The temporary stay in lifting the pandemic rule known as Title 42 is a provisional victory for 19 states, led mostly by Republicans, that had sought to keep it in place on the border.
The Supreme Court said on Tuesday that a pandemic-era health measure that restricted migration at the southern border would remain in place for the time being, delaying the potential for a huge increase in unlawful crossings.
In a brief unsigned order, the justices halted a trial judge’s ruling that would have lifted the measure, known as Title 42, which has allowed even migrants who might otherwise qualify for asylum to be swiftly expelled at the border.
The court said that it would hear arguments in the case in February and that the stay would remain in place pending a ruling. The justices said they would address only the question of whether the 19 mainly Republican-led states that had sought the stay could pursue their challenge to the measure.
Justices Sonia Sotomayor, Elena Kagan, Neil M. Gorsuch and Ketanji Brown Jackson dissented.
President Biden said a decision on Title 42 was overdue, adding that in the meantime the public health order must be enforced.
Karine Jean-Pierre, the White House press secretary, said that the White House would be “advancing our preparations to manage the border in a secure, orderly and humane way when Title 42 eventually lifts and will continue expanding legal pathways for immigration.”
The decision comes as border towns have already been struggling with a swelling number of crossings by migrants from many countries, mainly in South America and Asia, whose nationals have not been subject to the expulsion policy. While temporary, the court decision offers a reprieve for the Biden administration, which had been preparing for the possibility of thousands of additional migrants a day, had the policy been lifted.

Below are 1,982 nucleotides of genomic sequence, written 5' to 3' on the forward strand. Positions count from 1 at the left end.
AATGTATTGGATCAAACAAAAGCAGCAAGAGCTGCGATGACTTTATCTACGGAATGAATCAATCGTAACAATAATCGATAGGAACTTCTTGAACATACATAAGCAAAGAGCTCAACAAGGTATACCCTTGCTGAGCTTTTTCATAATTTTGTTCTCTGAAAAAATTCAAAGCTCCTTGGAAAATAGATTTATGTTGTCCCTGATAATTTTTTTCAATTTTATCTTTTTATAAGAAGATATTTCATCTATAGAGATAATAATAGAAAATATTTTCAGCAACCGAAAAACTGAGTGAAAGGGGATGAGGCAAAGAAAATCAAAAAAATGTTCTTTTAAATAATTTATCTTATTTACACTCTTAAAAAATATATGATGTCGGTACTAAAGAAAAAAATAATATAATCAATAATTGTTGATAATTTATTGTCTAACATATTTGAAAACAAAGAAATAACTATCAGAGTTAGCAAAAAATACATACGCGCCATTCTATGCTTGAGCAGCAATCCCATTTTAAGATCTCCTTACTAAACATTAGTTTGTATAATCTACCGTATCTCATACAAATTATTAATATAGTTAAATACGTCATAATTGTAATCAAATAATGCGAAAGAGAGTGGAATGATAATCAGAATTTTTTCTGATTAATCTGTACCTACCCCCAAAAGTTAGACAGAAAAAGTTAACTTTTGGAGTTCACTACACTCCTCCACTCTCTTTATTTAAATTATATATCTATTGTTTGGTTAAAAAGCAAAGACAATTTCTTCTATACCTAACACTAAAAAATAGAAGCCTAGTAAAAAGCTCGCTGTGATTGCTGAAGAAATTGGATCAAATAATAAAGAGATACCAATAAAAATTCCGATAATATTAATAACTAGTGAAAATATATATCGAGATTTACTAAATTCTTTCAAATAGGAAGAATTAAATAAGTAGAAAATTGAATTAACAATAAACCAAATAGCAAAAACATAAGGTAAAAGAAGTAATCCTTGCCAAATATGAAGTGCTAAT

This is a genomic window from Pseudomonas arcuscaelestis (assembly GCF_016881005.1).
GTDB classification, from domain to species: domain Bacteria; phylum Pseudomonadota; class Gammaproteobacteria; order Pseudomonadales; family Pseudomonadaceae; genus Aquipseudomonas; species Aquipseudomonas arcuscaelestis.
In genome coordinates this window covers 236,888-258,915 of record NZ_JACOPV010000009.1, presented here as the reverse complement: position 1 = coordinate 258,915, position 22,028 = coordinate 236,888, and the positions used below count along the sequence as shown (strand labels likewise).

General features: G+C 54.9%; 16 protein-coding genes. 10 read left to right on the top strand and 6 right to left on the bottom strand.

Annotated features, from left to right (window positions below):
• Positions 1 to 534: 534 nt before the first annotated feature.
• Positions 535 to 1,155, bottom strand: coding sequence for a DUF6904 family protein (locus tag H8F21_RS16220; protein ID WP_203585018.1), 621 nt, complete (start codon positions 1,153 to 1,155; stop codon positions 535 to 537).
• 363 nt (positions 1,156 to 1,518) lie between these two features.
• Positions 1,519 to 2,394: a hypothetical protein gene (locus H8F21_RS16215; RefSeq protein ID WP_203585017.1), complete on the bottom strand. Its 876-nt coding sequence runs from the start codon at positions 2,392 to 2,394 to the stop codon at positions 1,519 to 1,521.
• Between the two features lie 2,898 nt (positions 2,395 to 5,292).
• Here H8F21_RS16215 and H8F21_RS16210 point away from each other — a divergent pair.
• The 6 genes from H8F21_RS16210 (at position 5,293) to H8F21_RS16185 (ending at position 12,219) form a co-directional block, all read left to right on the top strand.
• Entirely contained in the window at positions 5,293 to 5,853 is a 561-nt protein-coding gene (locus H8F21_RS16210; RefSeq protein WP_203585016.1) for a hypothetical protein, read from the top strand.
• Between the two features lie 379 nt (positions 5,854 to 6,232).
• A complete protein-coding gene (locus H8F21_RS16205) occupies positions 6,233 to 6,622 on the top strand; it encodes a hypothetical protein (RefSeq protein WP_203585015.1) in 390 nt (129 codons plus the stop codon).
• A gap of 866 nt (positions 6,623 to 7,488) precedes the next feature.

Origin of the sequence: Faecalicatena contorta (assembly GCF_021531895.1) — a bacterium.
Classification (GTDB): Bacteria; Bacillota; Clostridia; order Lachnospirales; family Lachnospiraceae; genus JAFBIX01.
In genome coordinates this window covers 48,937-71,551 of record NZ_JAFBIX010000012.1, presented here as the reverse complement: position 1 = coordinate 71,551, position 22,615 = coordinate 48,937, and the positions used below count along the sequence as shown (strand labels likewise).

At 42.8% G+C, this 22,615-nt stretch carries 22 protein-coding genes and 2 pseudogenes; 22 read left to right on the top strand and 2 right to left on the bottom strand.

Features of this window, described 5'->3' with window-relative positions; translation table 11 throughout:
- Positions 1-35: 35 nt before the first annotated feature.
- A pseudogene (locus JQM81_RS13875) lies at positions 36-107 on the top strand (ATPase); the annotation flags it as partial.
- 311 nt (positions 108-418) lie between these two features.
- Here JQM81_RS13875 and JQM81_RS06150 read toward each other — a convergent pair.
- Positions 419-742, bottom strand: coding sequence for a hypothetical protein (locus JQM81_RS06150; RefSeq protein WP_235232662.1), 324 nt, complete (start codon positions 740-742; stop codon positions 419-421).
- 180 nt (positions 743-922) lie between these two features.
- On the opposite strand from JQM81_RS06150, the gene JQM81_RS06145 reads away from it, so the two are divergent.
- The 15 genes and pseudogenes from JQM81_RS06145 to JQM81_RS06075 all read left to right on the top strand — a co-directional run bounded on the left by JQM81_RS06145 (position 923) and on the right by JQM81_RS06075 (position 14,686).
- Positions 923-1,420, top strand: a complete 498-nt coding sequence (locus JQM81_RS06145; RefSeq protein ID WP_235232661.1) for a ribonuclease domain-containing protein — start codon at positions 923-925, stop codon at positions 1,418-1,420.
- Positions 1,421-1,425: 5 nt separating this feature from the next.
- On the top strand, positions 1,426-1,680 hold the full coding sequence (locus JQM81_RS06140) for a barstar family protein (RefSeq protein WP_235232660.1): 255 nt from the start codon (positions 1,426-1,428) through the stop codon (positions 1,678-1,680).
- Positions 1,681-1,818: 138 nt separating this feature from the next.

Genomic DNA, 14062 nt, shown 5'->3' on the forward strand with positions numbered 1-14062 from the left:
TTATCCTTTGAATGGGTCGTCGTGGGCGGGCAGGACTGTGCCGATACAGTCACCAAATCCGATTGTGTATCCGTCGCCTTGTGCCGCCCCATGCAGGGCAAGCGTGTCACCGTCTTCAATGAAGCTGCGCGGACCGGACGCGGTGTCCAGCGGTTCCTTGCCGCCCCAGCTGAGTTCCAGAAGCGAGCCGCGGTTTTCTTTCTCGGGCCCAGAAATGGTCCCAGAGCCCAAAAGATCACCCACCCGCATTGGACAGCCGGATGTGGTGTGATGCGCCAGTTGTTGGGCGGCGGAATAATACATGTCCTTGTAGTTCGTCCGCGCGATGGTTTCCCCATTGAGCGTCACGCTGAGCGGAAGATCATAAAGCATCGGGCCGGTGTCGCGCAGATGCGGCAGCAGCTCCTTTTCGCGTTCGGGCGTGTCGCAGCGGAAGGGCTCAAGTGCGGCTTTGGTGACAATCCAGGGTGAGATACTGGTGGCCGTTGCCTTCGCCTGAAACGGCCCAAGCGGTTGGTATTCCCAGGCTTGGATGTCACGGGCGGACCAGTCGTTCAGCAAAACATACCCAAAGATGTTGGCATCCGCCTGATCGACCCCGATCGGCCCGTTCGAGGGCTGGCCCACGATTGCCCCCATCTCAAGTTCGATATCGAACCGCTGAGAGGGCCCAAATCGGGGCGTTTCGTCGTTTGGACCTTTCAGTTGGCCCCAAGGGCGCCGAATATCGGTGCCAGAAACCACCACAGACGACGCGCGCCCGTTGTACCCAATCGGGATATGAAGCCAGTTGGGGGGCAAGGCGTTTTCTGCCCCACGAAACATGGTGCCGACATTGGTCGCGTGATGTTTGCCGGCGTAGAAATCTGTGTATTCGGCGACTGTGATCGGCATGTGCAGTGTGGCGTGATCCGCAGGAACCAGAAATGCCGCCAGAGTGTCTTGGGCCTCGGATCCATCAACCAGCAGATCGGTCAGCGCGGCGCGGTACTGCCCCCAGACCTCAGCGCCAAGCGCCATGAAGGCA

“The administration asked to end Title 42, but there was no clear plan for how they would have managed the inevitable influx,” said Justin Gest, a professor at George Mason University who studies the politics of immigration.
“The ruling brings a sense of relief that officials may not publicly acknowledge,” he said.
The number of migrants apprehended at the southern border already surpassed 9,000 per day on three occasions in a 10-day span in December, a record number. About 1,500 people, mostly Nicaraguans who had been victims of a mass kidnapping in northern Mexico, crossed from Ciudad Juárez to El Paso on Dec. 11 alone, straining the city’s shelters and prompting migrant families to sleep on the streets in freezing temperatures.
Still, humanitarian organizations that operate shelters along the U.S. side of the border derided the court decision. They said it keeps in place a policy that is preventing migrants who are fleeing violence and persecution from obtaining the safe harbor to which they are entitled under U.S. and international law.